Seriously? Go to bed. Even the most dedicated of us need a power nap now and then.
Awake refreshed, reinvigorated, and ready to show that novel who’s boss.
For all other dilemmas, I advise you to keep your head in the clouds and your hands on the keyboard, and to remember that Rome wasn’t built in a day. But if NaNoWriMo had been around back then, it very well might have been built in thirty.
Best of luck to you all, and I’ll see you at 50K.
“Pep Talk from Marissa Meyer” originally appeared on National Novel Writing Month’s website, nanowrimo.org.
Confession: I HATE choosing contest winners. There are always SO MANY that I love, and I want to reward everyone for their effort and creativity, and I want to hug all of you for participating.
But! Winners must be chosen nonetheless!
First up . . .
THE HONORABLE MENTIONS
I am a sucker for sleek, modern, simple designs, and for that, I was absolutely smitten with these three entries from Jen, Ashlyn, and Bianca. If I had any interest in getting another tattoo, I would probably choose one of these designs.
I am equally a sucker for artists who choose to work in 3-D mediums, and I loved the effort put into Regina’s acrylic insignia and this piece sculpted from clay by Portia. Having worked with clay before, I know that it’s no easy task.
Each honorable mention will receive a Lunar Chronicles swag pack.
THE PEOPLE’S CHOICE WINNER
Thanks to everyone who voted! The votes have been tallied, and the People’s Choice Winner is . . . .
For this stunning design, BlindThistle has won a signed ARC of CRESS, a signed UK edition of SCARLET, and a Lunar Chronicles swag pack.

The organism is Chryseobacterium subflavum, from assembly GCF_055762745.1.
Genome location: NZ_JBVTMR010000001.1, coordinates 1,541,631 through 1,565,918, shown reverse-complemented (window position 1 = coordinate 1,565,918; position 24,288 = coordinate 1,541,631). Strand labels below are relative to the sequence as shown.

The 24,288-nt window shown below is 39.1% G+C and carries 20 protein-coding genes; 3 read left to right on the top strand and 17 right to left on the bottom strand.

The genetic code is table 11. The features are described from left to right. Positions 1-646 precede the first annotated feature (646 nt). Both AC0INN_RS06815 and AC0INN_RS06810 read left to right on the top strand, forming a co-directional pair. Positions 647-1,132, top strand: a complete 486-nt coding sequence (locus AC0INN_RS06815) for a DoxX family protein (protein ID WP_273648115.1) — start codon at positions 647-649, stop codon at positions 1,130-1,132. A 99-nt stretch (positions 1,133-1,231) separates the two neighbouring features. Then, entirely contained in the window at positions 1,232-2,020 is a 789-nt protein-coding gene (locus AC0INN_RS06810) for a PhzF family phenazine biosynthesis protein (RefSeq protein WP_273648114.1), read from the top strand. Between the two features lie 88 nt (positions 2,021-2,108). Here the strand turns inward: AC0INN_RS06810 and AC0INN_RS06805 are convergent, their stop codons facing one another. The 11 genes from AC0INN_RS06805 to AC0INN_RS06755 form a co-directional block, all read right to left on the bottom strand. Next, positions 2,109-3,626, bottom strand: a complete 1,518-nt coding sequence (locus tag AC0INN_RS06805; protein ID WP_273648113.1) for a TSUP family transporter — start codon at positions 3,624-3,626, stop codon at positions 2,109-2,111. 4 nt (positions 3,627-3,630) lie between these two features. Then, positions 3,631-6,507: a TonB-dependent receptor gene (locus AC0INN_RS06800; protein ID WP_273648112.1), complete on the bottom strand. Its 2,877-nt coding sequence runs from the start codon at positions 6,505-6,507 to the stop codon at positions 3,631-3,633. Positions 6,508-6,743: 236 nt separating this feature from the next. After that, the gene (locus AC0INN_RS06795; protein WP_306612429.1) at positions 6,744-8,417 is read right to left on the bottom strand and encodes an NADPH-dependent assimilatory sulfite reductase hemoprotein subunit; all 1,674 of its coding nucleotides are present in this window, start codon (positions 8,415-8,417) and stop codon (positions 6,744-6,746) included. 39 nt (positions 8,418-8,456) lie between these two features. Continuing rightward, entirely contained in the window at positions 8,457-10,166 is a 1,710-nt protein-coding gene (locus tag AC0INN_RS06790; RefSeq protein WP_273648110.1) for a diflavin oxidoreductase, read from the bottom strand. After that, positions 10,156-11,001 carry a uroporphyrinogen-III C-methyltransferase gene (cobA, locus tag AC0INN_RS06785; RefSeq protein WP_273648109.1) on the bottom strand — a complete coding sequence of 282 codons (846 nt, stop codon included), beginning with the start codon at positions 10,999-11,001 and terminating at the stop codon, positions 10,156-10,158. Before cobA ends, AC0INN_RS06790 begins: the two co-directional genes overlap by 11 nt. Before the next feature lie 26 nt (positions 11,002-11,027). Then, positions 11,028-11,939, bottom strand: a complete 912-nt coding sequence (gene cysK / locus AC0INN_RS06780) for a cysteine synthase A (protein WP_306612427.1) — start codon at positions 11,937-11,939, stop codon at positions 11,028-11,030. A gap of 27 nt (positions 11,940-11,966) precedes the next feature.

Congrats to our other finalists: Caitlin, Celine23, Spiral-n-Escape, Wilmelyn, and Xenatine. This was probably the closest voting bracket I’ve ever seen in one of these contests. All six finalists received tons of fan love!
Each finalist has won a signed UK edition of SCARLET and a Lunar Chronicles swag pack, including a limited-edition Lunar Chronicles messenger bag!
THE MARISSA’S CHOICE AWARD
And last but never least, the Marissa’s Choice Award is my chance to reward an entry for effort, creativity, and their use of the books as inspiration.
And the award goes to . . .
The more I look at this design, the more I see. From the crescent moons forming a Sauron-like eye, to the bits of foil in the border that look like little pieces of the moon’s surface, to the contrast between the bright palace above and the dark, dingy city below (VERY Lunar-accurate). You can read Annie’s full explanation of the design here.
Well done, Annie!
For her design, Annie has won a signed ARC of CRESS, a signed UK edition of SCARLET, and a Lunar Chronicles swag pack.
Congrats to all the winners! You’ll receive an email within 24 hours to claim your prize.
Thank you again to everyone who entered – if you haven’t gone through the board yet, it’s worth looking at. There are many more breathtaking designs!
News: SCARLET is a nominee in the GoodReads People’s Choice Awards, Young Adult Fantasy and Sci-Fi Category! Cast your votes here: https://www.goodreads.com/choiceawards/best-books-2013
Many of you are taking part in my Write Like Crazy NaNoWriMo Challenge, and I am so heartened to see all the growing word counts on my Buddy List! Heartened and, honestly, a little intimidated. I won’t tell you how much I’ve written so far, but I will say that many of you are currently ahead of me. (I guess I’d better get my act in gear – bwa ha ha!)
So keep it up, novelists!
In order to help you rack up as many words as possible this month, I thought I’d share some of my favorite NaNoWriMo success tips. Though I don’t use all of these techniques all of the time, I have found them to be highly useful when I do use them.
1. My tactic for turning off the inner editor.
The inner editor—or that voice that urges you to rewrite every paragraph until it is perfect—is your worst enemy when you’re trying to write many words very quickly. Nanowrimo is not about perfection. It’s about getting your initial ideas down on paper so that you have something to revise and edit later. So how do you keep yourself from nitpicking every little thing?
I like to leave bolded notes for myself throughout the first draft whenever I hear the inner editor piping in.
Example: Add setting details here.
Or: Change this cliché to something not-cliché.
Or: Make this not suck.